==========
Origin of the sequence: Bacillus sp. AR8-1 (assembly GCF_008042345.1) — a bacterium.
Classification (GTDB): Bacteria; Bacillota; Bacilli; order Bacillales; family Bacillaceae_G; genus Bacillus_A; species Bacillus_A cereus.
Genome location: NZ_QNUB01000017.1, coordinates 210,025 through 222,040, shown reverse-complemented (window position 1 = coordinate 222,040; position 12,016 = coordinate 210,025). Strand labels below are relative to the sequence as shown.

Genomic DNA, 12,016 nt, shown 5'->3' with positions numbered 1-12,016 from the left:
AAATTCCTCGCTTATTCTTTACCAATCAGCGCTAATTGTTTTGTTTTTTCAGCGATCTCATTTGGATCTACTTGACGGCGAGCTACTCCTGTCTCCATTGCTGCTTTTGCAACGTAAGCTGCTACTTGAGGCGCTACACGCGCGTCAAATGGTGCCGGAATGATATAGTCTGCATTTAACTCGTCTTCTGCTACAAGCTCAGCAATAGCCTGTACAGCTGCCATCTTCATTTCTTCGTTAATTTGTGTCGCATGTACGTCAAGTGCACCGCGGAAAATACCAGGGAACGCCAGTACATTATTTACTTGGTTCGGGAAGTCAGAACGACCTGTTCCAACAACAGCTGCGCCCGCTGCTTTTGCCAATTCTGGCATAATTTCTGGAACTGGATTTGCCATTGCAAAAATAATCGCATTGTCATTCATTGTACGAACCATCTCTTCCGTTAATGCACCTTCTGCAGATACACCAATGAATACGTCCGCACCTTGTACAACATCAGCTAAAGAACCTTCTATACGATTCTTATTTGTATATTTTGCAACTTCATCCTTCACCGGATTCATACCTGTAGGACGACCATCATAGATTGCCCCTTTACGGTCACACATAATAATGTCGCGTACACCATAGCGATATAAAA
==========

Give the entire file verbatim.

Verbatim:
Origin of the sequence: Bacillus sp. AR8-1 (assembly GCF_008042345.1) — a bacterium.
Classification (GTDB): Bacteria; Bacillota; Bacilli; order Bacillales; family Bacillaceae_G; genus Bacillus_A; species Bacillus_A cereus.
Genome location: NZ_QNUB01000017.1, coordinates 210,025 through 222,040, shown reverse-complemented (window position 1 = coordinate 222,040; position 12,016 = coordinate 210,025). Strand labels below are relative to the sequence as shown.

Genomic DNA, 12,016 nt, shown 5'->3' with positions numbered 1-12,016 from the left:
AAATTCCTCGCTTATTCTTTACCAATCAGCGCTAATTGTTTTGTTTTTTCAGCGATCTCATTTGGATCTACTTGACGGCGAGCTACTCCTGTCTCCATTGCTGCTTTTGCAACGTAAGCTGCTACTTGAGGCGCTACACGCGCGTCAAATGGTGCCGGAATGATATAGTCTGCATTTAACTCGTCTTCTGCTACAAGCTCAGCAATAGCCTGTACAGCTGCCATCTTCATTTCTTCGTTAATTTGTGTCGCATGTACGTCAAGTGCACCGCGGAAAATACCAGGGAACGCCAGTACATTATTTACTTGGTTCGGGAAGTCAGAACGACCTGTTCCAACAACAGCTGCGCCCGCTGCTTTTGCCAATTCTGGCATAATTTCTGGAACTGGATTTGCCATTGCAAAAATAATCGCATTGTCATTCATTGTACGAACCATCTCTTCCGTTAATGCACCTTCTGCAGATACACCAATGAATACGTCCGCACCTTGTACAACATCAGCTAAAGAACCTTCTATACGATTCTTATTTGTATATTTTGCAACTTCATCCTTCACCGGATTCATACCTGTAGGACGACCATCATAGATTGCCCCTTTACGGTCACACATAATAATGTCGCGTACACCATAGCGATATAAAA